By Rabbi Stacey Blank
If you happened to read my last post reflecting on the rocket attack on Israel, I ended with a question: What can I do?
I was happy to receive a call from the Israeli Reform Movement who wanted to organize a group to go down to Ashkelon, which is located 10 kilometers (6 miles) from Gaza and 105 grad rockets were launched on the city and 13 caused damage to buildings, homes, and schools over two weeks of escalation between Hamas and Israel in November. We were asked to lead activities for students at a middle school as a way of easing their transition back into school. Many students suffered from shock and trauma and it was difficult for them to resume normal studies. I jumped at the opportunity and happily added to my car for the hour and twenty minute ride down from Jerusalem an Israeli rabbinical student, a young worker in the Reform movement headquarters, and the director of the Reform kindergartens. Our plan was to lead activities about Chanukah, since that fun holiday is just around the corner.
Driving through Ashkelon, which has some lovely parts and is by the sea, I didn’t see any signs of damage. It felt like a normal, beautiful sunny day in the land of Israel. At the school, we met more people from the Israeli Reform Movement headquarters and six 18-year-old participants in the movement’s Pre-Army program from Jaffa. The energetic principal of the huge school (seven classes of at least 30 kids in each grade!) greeted us with a smile and was clearly organized for our visit – for me, already a sign that they wanted us to be there and made this a priority. She repeated the request that had been sent out in the email: Please do fun activities and nothing too serious or requiring too much deep thought. These kids need respite.
I entered first a seventh grade classroom, armed with about five different activities depending on how things would go. Discipline is generally an issue in Israeli schools, and I was happy to see a teacher there to assist. I divided the class into two groups and we had a “contest” answering trivia questions about Chanukah, and then we had a “sing down” of different Chanukah songs (there are more Israeli Chanukah songs than for any other holiday!). They got really into it, and they even learned new things about the holiday. From there, I went to a 9th grade class that was much smaller (Only afterwards, the teacher said, “Maybe I should have mentioned before you started that this is a class of kids with learning disabilities”). We started the trivia, but emotions ran high among some girls. So, I switched to a more serious topic – but optimistic! – sharing some Jewish sources about the value in Chanukah of light – our need for light, the inner light that resides in each and every one, and the teachings in Judaism that instruct us to bring that light to the world. The students spoke about making peace, there should be no more war, being loving people, and how we can be supportive to each other. I ended the day with an 8th grade class. What can I say – it was the end of the day and the 13-year-old hormones were raging! We also did the trivia game and as the time ran out, I was proud of myself that I managed to pull the class together (better than the teacher was doing, I am sad to say) and leave them also with the message of the special light that each of them has inside of them.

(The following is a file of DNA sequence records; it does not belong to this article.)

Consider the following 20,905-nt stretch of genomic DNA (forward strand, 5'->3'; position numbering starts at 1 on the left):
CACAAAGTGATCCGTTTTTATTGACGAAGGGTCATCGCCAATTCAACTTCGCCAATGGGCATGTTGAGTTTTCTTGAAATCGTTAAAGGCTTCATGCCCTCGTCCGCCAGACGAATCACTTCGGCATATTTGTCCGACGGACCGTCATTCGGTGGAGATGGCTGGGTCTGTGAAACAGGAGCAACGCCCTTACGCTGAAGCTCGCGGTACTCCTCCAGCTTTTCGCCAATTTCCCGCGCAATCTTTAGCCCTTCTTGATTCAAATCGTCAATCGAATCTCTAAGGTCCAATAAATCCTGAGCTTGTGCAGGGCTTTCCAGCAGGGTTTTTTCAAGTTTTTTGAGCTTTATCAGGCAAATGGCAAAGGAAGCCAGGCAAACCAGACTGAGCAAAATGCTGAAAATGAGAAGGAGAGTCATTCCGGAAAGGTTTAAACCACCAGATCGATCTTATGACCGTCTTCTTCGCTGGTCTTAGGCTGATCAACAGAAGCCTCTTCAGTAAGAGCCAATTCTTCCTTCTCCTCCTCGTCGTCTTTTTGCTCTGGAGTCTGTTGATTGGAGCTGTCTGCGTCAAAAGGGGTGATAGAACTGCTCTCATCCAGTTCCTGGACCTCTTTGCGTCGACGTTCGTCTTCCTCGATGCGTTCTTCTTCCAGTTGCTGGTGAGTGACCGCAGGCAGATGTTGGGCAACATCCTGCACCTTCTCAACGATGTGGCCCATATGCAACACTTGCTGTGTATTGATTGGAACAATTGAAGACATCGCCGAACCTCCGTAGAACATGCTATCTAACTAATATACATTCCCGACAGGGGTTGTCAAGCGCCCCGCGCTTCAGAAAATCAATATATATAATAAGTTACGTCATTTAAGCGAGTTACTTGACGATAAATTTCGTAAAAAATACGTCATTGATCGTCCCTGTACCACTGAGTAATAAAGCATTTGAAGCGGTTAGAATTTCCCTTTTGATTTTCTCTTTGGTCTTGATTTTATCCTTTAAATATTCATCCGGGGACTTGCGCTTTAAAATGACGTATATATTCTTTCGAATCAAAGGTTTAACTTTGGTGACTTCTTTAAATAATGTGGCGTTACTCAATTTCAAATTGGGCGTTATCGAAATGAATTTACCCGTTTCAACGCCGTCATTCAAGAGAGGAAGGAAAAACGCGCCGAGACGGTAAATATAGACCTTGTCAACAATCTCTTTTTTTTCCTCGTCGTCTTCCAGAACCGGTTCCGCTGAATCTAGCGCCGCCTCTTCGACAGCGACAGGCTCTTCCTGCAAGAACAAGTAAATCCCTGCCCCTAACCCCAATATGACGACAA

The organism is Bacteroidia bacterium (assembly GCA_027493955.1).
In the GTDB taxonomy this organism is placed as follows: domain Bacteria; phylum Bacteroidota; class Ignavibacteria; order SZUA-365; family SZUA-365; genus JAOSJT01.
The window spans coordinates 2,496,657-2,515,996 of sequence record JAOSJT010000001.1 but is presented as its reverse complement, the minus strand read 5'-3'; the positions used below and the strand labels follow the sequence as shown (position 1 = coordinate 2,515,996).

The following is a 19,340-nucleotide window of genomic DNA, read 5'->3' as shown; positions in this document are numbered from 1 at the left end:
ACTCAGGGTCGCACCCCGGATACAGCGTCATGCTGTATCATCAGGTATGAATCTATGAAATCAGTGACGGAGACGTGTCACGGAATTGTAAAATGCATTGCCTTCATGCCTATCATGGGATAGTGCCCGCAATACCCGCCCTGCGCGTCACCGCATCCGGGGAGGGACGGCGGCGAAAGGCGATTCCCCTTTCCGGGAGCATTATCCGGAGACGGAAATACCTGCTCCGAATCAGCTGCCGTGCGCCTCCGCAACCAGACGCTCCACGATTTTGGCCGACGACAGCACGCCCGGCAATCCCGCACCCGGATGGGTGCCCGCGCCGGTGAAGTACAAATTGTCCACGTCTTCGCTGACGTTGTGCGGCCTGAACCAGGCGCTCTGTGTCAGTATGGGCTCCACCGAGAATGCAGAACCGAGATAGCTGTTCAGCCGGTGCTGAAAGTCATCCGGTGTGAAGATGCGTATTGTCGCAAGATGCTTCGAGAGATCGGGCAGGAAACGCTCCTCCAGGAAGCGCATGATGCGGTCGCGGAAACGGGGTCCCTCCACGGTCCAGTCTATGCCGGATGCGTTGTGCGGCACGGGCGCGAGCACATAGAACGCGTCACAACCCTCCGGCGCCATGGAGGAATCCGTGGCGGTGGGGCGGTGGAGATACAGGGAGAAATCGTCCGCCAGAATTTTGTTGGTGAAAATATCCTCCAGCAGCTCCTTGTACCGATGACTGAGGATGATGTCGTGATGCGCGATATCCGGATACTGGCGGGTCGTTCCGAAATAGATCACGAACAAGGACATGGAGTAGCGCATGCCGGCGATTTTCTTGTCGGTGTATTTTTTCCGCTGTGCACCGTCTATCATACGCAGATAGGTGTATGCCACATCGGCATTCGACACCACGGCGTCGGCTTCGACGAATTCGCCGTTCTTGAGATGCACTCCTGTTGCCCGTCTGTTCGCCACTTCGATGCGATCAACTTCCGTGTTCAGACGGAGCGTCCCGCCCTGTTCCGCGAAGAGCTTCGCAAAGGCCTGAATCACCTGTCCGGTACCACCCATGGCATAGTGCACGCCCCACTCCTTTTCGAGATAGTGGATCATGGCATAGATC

The amusing part of the day – each class was fascinated with my foreign name and my accent (all the kids I met were native Israelis except one girl who was excited to tell me after the class that she was born in Canada). So at the start of each activity, I had to explain my origin and framed it to them in a joking way: You guys are the real tzabars (natives), and I am the real Zionist!
The fascinating part of the day – This was Israel. In each classroom, there were white Ashkenazic kids, dark kids of North African descent, Russians, Ethiopians, some boys with kipot, some boys with earrings. This was Israel’s melting pot/salad. There was youthful enthusiasm, joking and laughing, singing, alongside hormones and teenage spats. But our common conversation – in this secular public school – was around our holiday, Chanukah and there was a place and a message for all. And despite the shouting, the emotions, and all the antics of this age, I really did feel the love and appreciation from the kids and staff.
We never spoke about the rockets, not with the kids and not with the teachers. On the one hand, I was so focused on my mission. But also, it wasn’t what I came there for. We came there to smile, laugh, be a part of the Jewish People, and to move on together.
Rabbi Stacey Blank served as the rabbi of Congregation Darchei Noam, an IMPJ Congregation in Ramat HaSharon, from 2007-2012. She helps facilitate the relationship between the youth organizations BBYO and Tzameret, as well working with families and individuals who arrive from abroad, mainly performing bar/bat mitzvah ceremonies and weddings. This post was originally published on her blog.